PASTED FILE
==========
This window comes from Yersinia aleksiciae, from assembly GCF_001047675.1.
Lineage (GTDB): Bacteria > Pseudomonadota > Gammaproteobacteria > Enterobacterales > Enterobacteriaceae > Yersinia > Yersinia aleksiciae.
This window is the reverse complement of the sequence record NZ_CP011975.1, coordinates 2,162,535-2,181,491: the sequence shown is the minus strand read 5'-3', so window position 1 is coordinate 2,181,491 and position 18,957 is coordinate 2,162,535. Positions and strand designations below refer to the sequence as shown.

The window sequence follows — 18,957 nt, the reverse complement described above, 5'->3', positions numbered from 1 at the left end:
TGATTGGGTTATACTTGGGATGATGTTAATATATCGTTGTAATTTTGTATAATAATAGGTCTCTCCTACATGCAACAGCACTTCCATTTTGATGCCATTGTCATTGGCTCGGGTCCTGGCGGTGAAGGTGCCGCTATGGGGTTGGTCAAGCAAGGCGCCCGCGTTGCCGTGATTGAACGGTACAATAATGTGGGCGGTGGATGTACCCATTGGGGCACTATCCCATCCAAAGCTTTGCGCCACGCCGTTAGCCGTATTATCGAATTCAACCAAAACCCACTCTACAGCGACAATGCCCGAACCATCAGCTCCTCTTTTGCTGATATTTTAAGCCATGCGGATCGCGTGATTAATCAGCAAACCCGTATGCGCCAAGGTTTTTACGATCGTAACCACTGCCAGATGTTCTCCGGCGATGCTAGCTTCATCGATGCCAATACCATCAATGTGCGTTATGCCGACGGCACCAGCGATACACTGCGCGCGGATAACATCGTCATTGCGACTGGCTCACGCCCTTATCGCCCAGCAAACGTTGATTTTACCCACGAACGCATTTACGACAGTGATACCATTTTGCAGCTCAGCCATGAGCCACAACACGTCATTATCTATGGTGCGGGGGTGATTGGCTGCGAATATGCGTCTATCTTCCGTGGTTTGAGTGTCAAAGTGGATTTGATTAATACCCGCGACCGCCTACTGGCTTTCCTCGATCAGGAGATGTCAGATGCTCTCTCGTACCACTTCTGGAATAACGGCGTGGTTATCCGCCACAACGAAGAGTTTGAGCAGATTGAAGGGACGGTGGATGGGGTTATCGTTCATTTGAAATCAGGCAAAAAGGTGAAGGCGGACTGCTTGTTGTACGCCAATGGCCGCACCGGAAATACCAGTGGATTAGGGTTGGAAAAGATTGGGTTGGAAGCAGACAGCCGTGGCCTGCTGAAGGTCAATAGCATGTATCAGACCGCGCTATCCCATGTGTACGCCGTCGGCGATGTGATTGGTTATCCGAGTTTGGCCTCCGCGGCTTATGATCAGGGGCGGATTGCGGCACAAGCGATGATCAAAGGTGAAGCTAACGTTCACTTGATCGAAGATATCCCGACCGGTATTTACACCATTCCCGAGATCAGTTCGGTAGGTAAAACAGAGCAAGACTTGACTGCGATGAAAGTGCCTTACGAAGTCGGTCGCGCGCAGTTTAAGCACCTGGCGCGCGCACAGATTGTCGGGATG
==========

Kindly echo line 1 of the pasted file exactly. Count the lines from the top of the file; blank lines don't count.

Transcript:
This window comes from Yersinia aleksiciae, from assembly GCF_001047675.1.